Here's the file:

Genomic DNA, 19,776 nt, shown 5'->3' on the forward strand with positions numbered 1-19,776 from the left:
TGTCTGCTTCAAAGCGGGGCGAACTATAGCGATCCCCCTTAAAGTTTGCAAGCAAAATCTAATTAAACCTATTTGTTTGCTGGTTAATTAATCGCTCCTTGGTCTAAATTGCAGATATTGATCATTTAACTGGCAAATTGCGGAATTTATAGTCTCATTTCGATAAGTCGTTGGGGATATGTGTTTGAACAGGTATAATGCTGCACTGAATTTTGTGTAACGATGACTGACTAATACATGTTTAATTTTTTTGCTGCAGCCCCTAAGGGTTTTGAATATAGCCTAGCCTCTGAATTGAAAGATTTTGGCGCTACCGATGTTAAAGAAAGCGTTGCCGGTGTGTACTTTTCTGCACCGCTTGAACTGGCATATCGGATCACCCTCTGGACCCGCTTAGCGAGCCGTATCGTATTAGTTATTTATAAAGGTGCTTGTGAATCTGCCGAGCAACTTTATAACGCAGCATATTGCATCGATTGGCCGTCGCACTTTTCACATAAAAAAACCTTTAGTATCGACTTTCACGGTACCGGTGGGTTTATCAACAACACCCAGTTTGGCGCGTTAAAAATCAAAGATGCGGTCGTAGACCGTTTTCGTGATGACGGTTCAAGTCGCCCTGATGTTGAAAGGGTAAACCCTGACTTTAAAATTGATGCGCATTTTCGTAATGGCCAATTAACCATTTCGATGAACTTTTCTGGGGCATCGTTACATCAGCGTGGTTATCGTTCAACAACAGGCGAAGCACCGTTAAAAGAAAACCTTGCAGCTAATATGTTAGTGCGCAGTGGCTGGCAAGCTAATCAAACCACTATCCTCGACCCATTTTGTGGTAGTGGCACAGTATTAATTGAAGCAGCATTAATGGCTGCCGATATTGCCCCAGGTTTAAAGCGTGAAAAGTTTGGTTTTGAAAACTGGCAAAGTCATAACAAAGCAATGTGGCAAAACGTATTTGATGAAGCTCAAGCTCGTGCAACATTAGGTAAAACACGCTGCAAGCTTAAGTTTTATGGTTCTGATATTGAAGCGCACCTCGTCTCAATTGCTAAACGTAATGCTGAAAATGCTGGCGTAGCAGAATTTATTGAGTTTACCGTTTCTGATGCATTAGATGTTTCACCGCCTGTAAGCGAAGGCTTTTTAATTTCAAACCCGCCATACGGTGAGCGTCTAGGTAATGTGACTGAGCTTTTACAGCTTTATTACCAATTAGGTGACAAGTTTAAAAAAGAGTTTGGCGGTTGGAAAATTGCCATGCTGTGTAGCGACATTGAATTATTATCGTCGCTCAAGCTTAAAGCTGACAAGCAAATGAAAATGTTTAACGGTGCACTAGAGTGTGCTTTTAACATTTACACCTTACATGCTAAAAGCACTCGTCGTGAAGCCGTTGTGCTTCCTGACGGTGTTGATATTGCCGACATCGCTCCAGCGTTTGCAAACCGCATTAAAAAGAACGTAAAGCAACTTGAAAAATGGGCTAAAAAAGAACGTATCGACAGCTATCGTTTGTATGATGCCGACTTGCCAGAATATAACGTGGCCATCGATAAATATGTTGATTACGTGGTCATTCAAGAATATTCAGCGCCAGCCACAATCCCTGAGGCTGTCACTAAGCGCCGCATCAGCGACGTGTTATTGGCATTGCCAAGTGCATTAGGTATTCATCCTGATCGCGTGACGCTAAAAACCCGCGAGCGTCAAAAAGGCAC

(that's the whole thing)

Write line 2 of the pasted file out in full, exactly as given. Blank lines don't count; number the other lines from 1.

TGTCTGCTTCAAAGCGGGGCGAACTATAGCGATCCCCCTTAAAGTTTGCAAGCAAAATCTAATTAAACCTATTTGTTTGCTGGTTAATTAATCGCTCCTTGGTCTAAATTGCAGATATTGATCATTTAACTGGCAAATTGCGGAATTTATAGTCTCATTTCGATAAGTCGTTGGGGATATGTGTTTGAACAGGTATAATGCTGCACTGAATTTTGTGTAACGATGACTGACTAATACATGTTTAATTTTTTTGCTGCAGCCCCTAAGGGTTTTGAATATAGCCTAGCCTCTGAATTGAAAGATTTTGGCGCTACCGATGTTAAAGAAAGCGTTGCCGGTGTGTACTTTTCTGCACCGCTTGAACTGGCATATCGGATCACCCTCTGGACCCGCTTAGCGAGCCGTATCGTATTAGTTATTTATAAAGGTGCTTGTGAATCTGCCGAGCAACTTTATAACGCAGCATATTGCATCGATTGGCCGTCGCACTTTTCACATAAAAAAACCTTTAGTATCGACTTTCACGGTACCGGTGGGTTTATCAACAACACCCAGTTTGGCGCGTTAAAAATCAAAGATGCGGTCGTAGACCGTTTTCGTGATGACGGTTCAAGTCGCCCTGATGTTGAAAGGGTAAACCCTGACTTTAAAATTGATGCGCATTTTCGTAATGGCCAATTAACCATTTCGATGAACTTTTCTGGGGCATCGTTACATCAGCGTGGTTATCGTTCAACAACAGGCGAAGCACCGTTAAAAGAAAACCTTGCAGCTAATATGTTAGTGCGCAGTGGCTGGCAAGCTAATCAAACCACTATCCTCGACCCATTTTGTGGTAGTGGCACAGTATTAATTGAAGCAGCATTAATGGCTGCCGATATTGCCCCAGGTTTAAAGCGTGAAAAGTTTGGTTTTGAAAACTGGCAAAGTCATAACAAAGCAATGTGGCAAAACGTATTTGATGAAGCTCAAGCTCGTGCAACATTAGGTAAAACACGCTGCAAGCTTAAGTTTTATGGTTCTGATATTGAAGCGCACCTCGTCTCAATTGCTAAACGTAATGCTGAAAATGCTGGCGTAGCAGAATTTATTGAGTTTACCGTTTCTGATGCATTAGATGTTTCACCGCCTGTAAGCGAAGGCTTTTTAATTTCAAACCCGCCATACGGTGAGCGTCTAGGTAATGTGACTGAGCTTTTACAGCTTTATTACCAATTAGGTGACAAGTTTAAAAAAGAGTTTGGCGGTTGGAAAATTGCCATGCTGTGTAGCGACATTGAATTATTATCGTCGCTCAAGCTTAAAGCTGACAAGCAAATGAAAATGTTTAACGGTGCACTAGAGTGTGCTTTTAACATTTACACCTTACATGCTAAAAGCACTCGTCGTGAAGCCGTTGTGCTTCCTGACGGTGTTGATATTGCCGACATCGCTCCAGCGTTTGCAAACCGCATTAAAAAGAACGTAAAGCAACTTGAAAAATGGGCTAAAAAAGAACGTATCGACAGCTATCGTTTGTATGATGCCGACTTGCCAGAATATAACGTGGCCATCGATAAATATGTTGATTACGTGGTCATTCAAGAATATTCAGCGCCAGCCACAATCCCTGAGGCTGTCACTAAGCGCCGCATCAGCGACGTGTTATTGGCATTGCCAAGTGCATTAGGTATTCATCCTGATCGCGTGACGCTAAAAACCCGCGAGCGTCAAAAAGGCAC